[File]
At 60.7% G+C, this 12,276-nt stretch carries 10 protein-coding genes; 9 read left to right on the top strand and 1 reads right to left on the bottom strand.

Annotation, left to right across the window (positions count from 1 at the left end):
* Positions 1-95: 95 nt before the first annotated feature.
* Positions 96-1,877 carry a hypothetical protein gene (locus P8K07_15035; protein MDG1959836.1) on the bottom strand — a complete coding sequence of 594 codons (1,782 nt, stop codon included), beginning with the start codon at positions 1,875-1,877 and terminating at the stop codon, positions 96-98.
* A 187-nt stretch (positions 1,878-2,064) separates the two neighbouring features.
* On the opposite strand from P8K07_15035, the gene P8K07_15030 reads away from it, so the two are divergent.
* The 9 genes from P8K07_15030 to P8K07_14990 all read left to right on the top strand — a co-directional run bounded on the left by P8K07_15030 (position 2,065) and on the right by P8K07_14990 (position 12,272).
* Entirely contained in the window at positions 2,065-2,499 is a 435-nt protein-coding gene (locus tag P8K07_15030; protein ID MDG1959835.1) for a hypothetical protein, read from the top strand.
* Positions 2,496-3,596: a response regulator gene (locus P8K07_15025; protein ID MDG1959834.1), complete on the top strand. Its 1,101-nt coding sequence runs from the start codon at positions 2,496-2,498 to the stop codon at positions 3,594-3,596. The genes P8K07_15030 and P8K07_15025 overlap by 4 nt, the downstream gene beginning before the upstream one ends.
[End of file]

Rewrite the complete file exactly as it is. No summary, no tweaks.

At 60.7% G+C, this 12,276-nt stretch carries 10 protein-coding genes; 9 read left to right on the top strand and 1 reads right to left on the bottom strand.

Annotation, left to right across the window (positions count from 1 at the left end):
* Positions 1-95: 95 nt before the first annotated feature.
* Positions 96-1,877 carry a hypothetical protein gene (locus P8K07_15035; protein MDG1959836.1) on the bottom strand — a complete coding sequence of 594 codons (1,782 nt, stop codon included), beginning with the start codon at positions 1,875-1,877 and terminating at the stop codon, positions 96-98.
* A 187-nt stretch (positions 1,878-2,064) separates the two neighbouring features.
* On the opposite strand from P8K07_15035, the gene P8K07_15030 reads away from it, so the two are divergent.
* The 9 genes from P8K07_15030 to P8K07_14990 all read left to right on the top strand — a co-directional run bounded on the left by P8K07_15030 (position 2,065) and on the right by P8K07_14990 (position 12,272).
* Entirely contained in the window at positions 2,065-2,499 is a 435-nt protein-coding gene (locus tag P8K07_15030; protein ID MDG1959835.1) for a hypothetical protein, read from the top strand.
* Positions 2,496-3,596: a response regulator gene (locus P8K07_15025; protein ID MDG1959834.1), complete on the top strand. Its 1,101-nt coding sequence runs from the start codon at positions 2,496-2,498 to the stop codon at positions 3,594-3,596. The genes P8K07_15030 and P8K07_15025 overlap by 4 nt, the downstream gene beginning before the upstream one ends.